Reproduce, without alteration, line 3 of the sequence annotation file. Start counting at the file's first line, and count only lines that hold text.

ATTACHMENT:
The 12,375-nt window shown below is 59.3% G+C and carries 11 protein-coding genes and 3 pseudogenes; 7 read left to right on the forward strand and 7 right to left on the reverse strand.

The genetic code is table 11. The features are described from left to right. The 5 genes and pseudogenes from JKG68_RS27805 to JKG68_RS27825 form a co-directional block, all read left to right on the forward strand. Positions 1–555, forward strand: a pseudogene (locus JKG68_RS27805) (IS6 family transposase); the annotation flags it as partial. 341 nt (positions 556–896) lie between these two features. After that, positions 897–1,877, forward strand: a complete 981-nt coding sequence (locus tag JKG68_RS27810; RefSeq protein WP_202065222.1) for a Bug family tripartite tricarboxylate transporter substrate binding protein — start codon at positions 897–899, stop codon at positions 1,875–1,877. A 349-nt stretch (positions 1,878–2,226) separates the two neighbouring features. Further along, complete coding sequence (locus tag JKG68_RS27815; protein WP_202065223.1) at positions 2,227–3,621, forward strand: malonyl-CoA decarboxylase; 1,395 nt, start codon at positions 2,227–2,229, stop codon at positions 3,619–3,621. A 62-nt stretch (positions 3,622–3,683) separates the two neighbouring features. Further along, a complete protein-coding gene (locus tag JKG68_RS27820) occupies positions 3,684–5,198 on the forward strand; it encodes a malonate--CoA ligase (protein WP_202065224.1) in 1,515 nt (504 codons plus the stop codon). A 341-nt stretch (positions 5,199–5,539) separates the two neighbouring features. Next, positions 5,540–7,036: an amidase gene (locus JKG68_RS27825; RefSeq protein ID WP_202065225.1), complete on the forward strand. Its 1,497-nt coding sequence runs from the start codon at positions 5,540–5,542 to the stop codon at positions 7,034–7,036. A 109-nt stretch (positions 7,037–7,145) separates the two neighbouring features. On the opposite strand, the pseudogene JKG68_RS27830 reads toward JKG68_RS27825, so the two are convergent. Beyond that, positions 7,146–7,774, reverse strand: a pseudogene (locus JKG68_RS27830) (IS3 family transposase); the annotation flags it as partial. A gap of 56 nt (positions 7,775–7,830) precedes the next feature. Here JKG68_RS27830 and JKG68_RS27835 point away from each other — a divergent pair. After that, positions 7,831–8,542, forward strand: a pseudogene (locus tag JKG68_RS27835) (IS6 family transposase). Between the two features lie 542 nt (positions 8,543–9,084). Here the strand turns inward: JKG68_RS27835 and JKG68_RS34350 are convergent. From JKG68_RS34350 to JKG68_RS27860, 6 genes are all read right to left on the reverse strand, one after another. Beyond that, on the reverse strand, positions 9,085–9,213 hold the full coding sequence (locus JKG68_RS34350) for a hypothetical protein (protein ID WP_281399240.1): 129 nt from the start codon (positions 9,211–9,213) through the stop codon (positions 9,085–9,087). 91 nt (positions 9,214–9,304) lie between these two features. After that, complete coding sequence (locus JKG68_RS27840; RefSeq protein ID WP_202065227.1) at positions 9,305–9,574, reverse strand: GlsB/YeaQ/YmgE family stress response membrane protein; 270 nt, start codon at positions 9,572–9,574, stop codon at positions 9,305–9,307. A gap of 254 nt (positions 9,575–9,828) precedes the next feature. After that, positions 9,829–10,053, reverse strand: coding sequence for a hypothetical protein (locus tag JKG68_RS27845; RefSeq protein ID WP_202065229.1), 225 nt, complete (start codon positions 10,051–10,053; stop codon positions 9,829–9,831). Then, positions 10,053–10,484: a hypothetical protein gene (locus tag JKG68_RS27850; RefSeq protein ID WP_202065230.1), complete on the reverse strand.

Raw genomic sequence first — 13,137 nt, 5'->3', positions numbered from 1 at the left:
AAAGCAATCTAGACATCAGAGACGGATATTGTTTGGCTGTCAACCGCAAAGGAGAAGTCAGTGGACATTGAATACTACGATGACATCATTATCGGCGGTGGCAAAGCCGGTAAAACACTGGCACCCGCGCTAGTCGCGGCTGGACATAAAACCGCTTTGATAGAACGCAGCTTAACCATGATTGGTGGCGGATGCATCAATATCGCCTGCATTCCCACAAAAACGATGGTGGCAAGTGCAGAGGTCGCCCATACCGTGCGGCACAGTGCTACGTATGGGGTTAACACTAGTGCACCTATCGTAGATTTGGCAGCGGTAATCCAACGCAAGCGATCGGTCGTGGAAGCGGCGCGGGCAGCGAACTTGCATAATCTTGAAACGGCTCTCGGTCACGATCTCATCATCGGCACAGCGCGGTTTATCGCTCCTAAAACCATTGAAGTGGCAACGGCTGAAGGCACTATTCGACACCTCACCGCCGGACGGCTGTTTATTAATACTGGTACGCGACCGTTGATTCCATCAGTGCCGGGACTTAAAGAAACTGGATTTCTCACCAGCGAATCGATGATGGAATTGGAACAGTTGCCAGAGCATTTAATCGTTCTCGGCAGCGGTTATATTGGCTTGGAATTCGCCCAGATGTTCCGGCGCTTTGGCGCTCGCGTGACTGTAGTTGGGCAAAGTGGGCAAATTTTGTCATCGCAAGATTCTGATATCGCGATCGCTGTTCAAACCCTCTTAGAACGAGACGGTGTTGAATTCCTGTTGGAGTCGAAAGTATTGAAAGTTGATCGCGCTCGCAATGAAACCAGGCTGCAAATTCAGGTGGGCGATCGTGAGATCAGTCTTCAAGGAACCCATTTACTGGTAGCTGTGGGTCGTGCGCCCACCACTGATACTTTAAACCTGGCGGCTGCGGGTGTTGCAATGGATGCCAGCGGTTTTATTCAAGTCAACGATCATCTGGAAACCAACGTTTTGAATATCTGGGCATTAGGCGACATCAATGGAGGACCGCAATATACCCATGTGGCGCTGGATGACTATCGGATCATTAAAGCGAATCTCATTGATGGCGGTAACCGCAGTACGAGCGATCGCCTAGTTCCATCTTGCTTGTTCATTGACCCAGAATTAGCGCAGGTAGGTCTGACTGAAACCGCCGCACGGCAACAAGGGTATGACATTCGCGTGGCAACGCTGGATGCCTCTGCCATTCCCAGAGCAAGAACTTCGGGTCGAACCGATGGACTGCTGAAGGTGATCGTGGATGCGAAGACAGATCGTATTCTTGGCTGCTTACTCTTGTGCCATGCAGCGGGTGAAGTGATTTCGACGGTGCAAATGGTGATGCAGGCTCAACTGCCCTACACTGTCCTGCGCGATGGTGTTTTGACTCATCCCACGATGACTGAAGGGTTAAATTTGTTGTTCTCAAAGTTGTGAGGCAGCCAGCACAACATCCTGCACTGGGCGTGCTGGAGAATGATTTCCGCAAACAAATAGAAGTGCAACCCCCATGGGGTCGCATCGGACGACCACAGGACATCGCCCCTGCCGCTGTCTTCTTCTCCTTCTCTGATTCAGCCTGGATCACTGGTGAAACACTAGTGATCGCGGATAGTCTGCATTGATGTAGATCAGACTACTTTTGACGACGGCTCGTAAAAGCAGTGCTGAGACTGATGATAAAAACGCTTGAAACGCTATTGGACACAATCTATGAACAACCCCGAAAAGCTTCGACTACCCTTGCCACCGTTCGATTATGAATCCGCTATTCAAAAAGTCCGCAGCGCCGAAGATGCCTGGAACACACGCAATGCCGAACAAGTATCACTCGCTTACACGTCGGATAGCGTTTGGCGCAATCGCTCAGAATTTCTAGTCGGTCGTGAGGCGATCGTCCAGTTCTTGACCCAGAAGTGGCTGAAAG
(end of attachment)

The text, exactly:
Raw genomic sequence first — 13,137 nt, 5'->3', positions numbered from 1 at the left: